Benjamin Franklin

In 1776, although in his seventy-first year, he was called upon by Congress, to proceed to France, for the purpose of completing the negotiations begun by Silas Deane and, in 1777, he was appointed plenipotentiary to the French court. He had now not only created a host of political enemies in Great Britain, but was also attacked by certain philosophical opponents. Mr. Wilson, F.R.S., protested against pointed conductors, and performed several experiments, in order to prove the superiority of knobs. In consequence of Wilson's declarations, the pointed lightning conductors were taken down from the queen's palace, a circumstance which gave rise to the following epigram:

Whilst you, great George, for safety hunt, 
And sharp conductors change for blunt, 
The empire's out of joint: 
Franklin a wiser course pursues: 
And all your thunder fearless views, 
By keeping to the point.'

A definitive treaty of peace having been signed between Great Britain and the United States, on the 3d of September 1783, Franklin requested to be recalled home. He arrived at Philadelphia in September, 1785, and was afterwards twice elected president of the assembly. His last public act was the signing of a memorial, on the 12th of February, 1789, for the abolition of slavery.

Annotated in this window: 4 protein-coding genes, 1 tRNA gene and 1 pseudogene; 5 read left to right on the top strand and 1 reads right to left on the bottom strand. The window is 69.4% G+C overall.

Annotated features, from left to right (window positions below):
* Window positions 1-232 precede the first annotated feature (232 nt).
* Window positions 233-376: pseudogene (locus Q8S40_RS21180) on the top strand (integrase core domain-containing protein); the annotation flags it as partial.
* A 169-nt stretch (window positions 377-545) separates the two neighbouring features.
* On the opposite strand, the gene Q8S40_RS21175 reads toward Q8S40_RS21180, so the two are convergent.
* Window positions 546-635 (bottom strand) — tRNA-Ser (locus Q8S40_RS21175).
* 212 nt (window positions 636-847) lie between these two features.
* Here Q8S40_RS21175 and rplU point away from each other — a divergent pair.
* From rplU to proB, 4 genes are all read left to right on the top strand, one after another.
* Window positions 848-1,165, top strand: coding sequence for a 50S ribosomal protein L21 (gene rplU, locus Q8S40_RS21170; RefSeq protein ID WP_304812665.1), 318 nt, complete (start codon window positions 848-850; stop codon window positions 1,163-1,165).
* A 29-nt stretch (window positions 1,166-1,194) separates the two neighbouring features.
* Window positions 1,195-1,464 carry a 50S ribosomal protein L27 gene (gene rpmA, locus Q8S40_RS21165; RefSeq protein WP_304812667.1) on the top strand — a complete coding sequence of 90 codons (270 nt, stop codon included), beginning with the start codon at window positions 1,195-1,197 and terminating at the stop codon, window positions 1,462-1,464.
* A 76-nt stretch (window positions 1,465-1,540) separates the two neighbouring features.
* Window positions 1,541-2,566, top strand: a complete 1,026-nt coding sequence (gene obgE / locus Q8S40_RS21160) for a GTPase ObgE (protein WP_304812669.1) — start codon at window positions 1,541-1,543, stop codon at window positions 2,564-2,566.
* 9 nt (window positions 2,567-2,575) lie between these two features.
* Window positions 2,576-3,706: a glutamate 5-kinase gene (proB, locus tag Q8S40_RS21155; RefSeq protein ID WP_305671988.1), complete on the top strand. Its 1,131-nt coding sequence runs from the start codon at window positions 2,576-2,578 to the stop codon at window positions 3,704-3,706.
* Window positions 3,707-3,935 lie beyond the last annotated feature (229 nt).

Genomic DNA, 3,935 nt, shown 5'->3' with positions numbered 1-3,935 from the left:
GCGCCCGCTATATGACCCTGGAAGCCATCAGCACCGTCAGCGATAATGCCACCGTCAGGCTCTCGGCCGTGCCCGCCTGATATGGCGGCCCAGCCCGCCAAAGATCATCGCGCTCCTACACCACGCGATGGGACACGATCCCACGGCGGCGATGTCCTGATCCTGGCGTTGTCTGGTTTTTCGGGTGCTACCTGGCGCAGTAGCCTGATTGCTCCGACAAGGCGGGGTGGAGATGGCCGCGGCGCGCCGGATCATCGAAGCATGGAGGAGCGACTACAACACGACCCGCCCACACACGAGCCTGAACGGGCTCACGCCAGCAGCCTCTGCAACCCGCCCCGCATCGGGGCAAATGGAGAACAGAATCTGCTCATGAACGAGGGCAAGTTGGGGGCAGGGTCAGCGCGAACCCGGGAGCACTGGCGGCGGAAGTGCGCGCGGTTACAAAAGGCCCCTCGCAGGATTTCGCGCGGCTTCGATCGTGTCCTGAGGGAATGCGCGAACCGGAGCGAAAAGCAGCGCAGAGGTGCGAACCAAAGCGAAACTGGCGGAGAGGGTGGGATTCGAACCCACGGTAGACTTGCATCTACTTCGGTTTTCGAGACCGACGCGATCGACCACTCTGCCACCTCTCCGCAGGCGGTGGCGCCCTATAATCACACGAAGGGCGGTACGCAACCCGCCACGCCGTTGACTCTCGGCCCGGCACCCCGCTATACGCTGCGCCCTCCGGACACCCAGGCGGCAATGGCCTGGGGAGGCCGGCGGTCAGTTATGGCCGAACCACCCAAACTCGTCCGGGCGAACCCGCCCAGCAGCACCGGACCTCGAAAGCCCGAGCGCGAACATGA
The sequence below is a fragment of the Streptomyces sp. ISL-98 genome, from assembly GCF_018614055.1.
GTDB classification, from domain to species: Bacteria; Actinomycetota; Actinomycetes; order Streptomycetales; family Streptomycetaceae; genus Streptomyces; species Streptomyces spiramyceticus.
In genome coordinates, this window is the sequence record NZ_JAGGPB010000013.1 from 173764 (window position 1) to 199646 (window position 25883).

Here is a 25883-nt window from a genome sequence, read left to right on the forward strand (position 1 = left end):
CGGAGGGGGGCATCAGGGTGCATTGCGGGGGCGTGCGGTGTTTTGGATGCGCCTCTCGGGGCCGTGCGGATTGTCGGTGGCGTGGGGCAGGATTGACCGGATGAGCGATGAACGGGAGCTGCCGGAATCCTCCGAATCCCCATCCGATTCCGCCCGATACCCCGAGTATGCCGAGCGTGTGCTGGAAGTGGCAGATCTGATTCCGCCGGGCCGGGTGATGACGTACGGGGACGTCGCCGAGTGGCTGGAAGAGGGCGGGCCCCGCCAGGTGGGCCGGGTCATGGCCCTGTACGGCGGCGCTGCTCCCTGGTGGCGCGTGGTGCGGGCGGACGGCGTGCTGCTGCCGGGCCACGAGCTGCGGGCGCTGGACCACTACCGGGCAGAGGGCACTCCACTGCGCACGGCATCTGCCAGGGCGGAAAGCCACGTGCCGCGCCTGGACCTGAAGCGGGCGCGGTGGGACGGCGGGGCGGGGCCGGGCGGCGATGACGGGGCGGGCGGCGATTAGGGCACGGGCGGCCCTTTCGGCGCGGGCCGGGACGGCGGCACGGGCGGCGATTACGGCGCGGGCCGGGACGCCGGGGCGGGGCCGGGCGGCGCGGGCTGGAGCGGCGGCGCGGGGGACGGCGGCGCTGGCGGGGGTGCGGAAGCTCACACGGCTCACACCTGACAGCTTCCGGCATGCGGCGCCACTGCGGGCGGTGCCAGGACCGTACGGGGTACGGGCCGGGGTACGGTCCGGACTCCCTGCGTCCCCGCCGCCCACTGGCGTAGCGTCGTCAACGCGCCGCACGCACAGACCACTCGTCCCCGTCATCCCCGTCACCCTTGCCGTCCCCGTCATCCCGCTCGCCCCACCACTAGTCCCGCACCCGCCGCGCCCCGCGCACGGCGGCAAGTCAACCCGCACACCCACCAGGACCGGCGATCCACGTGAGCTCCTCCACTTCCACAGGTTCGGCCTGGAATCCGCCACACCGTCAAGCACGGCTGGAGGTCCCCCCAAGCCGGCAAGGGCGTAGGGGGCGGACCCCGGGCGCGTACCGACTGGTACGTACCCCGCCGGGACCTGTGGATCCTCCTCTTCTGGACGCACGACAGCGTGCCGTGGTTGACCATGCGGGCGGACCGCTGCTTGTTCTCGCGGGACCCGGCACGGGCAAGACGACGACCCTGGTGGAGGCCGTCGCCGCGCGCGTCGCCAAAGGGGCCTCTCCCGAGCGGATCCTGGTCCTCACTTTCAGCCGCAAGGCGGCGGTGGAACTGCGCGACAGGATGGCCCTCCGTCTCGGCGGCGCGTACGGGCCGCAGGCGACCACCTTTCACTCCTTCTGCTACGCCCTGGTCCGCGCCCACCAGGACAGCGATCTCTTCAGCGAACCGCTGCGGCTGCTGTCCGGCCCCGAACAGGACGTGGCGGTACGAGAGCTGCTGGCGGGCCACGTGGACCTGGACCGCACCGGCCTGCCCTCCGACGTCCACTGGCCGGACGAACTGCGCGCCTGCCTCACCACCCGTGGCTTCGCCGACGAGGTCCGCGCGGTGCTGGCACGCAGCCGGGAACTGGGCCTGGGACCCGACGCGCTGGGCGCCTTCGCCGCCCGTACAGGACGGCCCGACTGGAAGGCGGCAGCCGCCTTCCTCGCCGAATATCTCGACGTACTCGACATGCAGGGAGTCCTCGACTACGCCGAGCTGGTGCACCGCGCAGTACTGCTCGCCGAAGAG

He had been, for many years, subject to attacks of the gout, to which, in 1782, was added a nephritic colic; and, about the same period, he suffered the first pains of a disease, the most distressing in the list of bodily infirmities. They were three things he had always dreaded; and he used to observe, that, in relation to this complication of disorders, he was something like the woman who had always entertained a great aversion to Presbyterians, parsons, and Irishmen, and at last married an Irish presbyterian parson.' These maladies confined him to his bed during the greater part of the last year of his life; but, notwithstanding the severe pains he labored under, his natural cheerfulness never forsook him. His mental faculties were unimpaired, and his memory continued unaffected to the last hour .of his existence. He was often obliged to take large doses of opium; but, in his moments of ease, he amused himself with reading, or in affectionate conversation with his family. He died on the 17th of April, 1790, and was buried on the 21st of April, in the cemetery of Christ's Church, Philadelphia. On the occasion of his funeral, every possible mark of public respect was shown to his memory: a general mourning, for one month, was ordered throughout America; and the national assembly of France paid a like honor in remembrance of his virtues.